The announcement of provisional data showing a resumption of economic growth in Europe (including the UK) has been hailed by more militant capitalists and their monetarist allies in financial circles and the economics profession as signs that austerity …
The announcement of provisional data showing a resumption of economic growth in Europe (including the UK) has been hailed by more militant capitalists and their monetarist allies in financial circles and the economics profession as signs that austerity policies really are working. They are encouraged by data showing increases in employment in the UK and elsewhere. Here at last is evidence that holding down inflation and earnings may create a stronger business environment in which enterprise will flourish and bring us to full employment.
However, the evidence and the economic growth has been weak and within the bounds of the usual seasonal improvement, when tourism and agriculture pick up. And behind it all are changes in labour productivity, that is the output per worker hour in the economy, that show that not all is going well in the business sector that is supposed to rebound with confidence in response to the ‘good housekeeping’ of the public sector. Changes in labour productivity are crucial because they determine the extent to which market demand elicits changes in employment. If demand in the economy grows faster than labour productivity then employment will increase. If, however, labour productivity increases faster than demand in the economy, then employment will fall. The margin between economic growth and the growth of labour productivity represents the proportion of the labour force that will be employed, or laid off, as a result of the growth in the economy being more or less than the growth in labour productivity.
The relationship between growth in total demand in an economy and the growth of labour productivity is therefore the crucial determinant of whether economic activity and employment are expanding, or whether we have a ‘growth recession’ in which slow growth is combined rising unemployment. This is why militant capitalists and their monetarist allies point to the UK as an example of what austerity can do when combined with labour market reforms designed to make workers docile and anxious to serve, because their unemployment benefits have been reduced below the cost of living. Britain, after all the pain of George Osborne’s austerity, is expected to experience economic growth of 3 per cent in 2014, according to the latest forecast from the National Institute for Economic and Social Research. With labour productivity falling in the UK, this means at last substantial increases in employment. At his last press conference before going on his summer holidays, on the 7 August, the President of the European Central Bank implicitly endorsed the UK strategy, blaming the weakness of the European economic recovery on the absence of labour market reforms.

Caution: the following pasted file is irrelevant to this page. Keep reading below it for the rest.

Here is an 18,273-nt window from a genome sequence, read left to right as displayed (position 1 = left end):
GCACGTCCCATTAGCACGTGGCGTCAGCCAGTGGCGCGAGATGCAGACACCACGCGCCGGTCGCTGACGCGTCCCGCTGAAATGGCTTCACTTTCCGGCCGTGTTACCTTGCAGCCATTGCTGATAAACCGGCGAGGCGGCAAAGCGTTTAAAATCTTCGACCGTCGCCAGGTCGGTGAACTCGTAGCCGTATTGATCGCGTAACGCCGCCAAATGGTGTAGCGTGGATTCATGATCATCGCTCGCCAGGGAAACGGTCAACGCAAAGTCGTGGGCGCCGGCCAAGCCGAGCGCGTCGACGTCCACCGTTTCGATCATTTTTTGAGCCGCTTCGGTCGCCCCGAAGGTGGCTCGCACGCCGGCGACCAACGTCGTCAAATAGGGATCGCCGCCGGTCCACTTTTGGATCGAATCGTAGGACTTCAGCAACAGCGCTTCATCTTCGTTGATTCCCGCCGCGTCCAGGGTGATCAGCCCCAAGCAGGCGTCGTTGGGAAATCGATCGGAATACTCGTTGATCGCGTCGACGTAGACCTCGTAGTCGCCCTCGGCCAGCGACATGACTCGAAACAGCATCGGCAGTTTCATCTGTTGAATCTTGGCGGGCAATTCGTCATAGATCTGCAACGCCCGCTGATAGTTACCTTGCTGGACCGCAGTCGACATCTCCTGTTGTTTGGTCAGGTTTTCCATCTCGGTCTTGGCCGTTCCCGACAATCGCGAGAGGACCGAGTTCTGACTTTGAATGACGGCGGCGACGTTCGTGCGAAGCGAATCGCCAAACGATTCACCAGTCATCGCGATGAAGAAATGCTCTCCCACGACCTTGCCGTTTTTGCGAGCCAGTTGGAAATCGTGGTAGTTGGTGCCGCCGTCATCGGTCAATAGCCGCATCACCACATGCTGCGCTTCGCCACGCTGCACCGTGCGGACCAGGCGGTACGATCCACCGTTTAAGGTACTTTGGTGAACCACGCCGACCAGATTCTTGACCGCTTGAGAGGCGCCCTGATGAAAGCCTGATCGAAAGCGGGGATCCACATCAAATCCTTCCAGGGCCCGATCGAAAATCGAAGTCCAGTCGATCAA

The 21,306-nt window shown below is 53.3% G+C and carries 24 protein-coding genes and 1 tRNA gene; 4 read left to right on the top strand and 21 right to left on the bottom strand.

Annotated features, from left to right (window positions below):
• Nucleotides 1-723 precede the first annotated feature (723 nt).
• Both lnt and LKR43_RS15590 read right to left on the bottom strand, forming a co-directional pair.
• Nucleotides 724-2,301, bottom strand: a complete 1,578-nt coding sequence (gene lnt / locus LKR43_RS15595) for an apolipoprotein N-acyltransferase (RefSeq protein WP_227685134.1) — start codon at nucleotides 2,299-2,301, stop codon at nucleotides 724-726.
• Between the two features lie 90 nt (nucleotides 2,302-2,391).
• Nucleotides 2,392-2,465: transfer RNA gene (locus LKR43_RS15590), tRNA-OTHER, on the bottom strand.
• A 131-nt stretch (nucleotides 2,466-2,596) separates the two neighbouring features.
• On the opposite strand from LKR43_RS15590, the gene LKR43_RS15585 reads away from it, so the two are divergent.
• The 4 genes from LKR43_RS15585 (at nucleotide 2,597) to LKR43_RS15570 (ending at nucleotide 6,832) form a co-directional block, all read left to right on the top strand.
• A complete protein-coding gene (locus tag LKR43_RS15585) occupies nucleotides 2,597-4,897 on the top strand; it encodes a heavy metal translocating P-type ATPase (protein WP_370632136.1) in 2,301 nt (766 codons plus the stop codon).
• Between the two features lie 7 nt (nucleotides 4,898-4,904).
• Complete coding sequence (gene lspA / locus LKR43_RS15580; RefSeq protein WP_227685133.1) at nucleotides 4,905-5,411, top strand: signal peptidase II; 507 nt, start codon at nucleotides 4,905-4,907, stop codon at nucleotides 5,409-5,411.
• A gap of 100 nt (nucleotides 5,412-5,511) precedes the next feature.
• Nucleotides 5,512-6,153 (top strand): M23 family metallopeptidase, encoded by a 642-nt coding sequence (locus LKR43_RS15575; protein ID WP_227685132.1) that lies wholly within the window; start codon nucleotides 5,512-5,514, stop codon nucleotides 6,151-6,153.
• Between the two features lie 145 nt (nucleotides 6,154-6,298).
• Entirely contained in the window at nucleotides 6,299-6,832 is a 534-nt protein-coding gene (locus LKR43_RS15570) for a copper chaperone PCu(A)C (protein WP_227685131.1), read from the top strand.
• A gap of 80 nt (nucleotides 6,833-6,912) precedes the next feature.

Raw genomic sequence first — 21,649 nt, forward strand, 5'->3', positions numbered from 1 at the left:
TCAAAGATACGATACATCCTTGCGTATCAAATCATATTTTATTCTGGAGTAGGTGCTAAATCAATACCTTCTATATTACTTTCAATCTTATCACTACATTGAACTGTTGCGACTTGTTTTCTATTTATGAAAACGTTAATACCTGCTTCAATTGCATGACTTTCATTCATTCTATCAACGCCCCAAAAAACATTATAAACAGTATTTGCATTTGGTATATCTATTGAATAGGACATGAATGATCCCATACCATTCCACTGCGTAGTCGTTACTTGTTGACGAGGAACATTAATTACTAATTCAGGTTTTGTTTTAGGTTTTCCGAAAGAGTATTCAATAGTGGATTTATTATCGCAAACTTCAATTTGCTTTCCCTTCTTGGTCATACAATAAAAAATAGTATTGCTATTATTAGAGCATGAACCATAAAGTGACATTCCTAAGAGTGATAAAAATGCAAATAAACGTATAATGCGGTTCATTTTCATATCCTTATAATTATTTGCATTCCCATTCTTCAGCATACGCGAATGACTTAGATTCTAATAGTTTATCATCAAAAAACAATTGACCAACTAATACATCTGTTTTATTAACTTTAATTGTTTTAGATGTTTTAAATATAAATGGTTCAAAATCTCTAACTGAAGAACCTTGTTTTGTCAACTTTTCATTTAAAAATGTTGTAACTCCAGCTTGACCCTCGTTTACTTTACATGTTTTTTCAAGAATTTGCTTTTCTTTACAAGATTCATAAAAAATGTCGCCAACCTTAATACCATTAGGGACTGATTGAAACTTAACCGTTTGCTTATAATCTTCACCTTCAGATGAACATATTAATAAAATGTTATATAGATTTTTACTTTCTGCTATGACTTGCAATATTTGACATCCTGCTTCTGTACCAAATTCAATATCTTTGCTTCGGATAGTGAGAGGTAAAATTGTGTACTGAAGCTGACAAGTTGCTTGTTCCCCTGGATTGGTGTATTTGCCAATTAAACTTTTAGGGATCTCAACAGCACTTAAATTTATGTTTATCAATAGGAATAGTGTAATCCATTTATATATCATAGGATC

But the labour productivity figures tell us something different. UK labour productivity has been falling since the economic crisis started in 2008, and it has not resulted in increasing work, but a growth of poorly paid (or even unpaid) part-time employment in many cases subsidised by the government through its tax credit system. The overall income effect of pushing more and more workers into such low income employment is to suppress the growth of demand in the economy because of falling real wages and the proliferation of debt. At the same time, employers are discouraged from investment by the availability of almost free labour, and the indebtedness of small and medium-sized businesses. Britain’s labour market ‘reforms’ are therefore allocating labour to activities where productivity is low and falling, rather than to where there is rising productivity.
By contrast, in continental Europe, and even in Italy (the target of Mr. Draghi’s admiring remarks about labour market ‘reforms’), labour productivity continues to rise. This is because companies in Europe are continuing to invest in productive capacity on a greater scale than in the UK, and a better-equipped worker will always be more productive than a worse-equipped one. Investment also increases demand in the economy. Unfortunately European investment has not been on a scale sufficient to make up for the squeeze on public sector expenditure, let alone the scale needed to secure increases in labour productivity such as were recorded before the 2008 crisis. It is therefore investment, rather than the efforts and submissiveness of labour, that determines the growth prospects and employment capacity of an economy.
Boot camp for workers is bad for capitalism. It comforts bad employers who cannot or will not engage in the capital accumulation that keeps capitalism going and is the true wealth-creator in capitalism. The favouring of labour market ‘reform’ by the political elite emanates from the desire of capitalists to use the state to reinforce their position in industrial relations, rather than from any heartfelt desire to increase employment.
Jan Toporowski is author of Michał Kalecki An Intellectual Biography Volume 1 Rendezvous in Cambridge 1899-1939 (Palgrave 2013)
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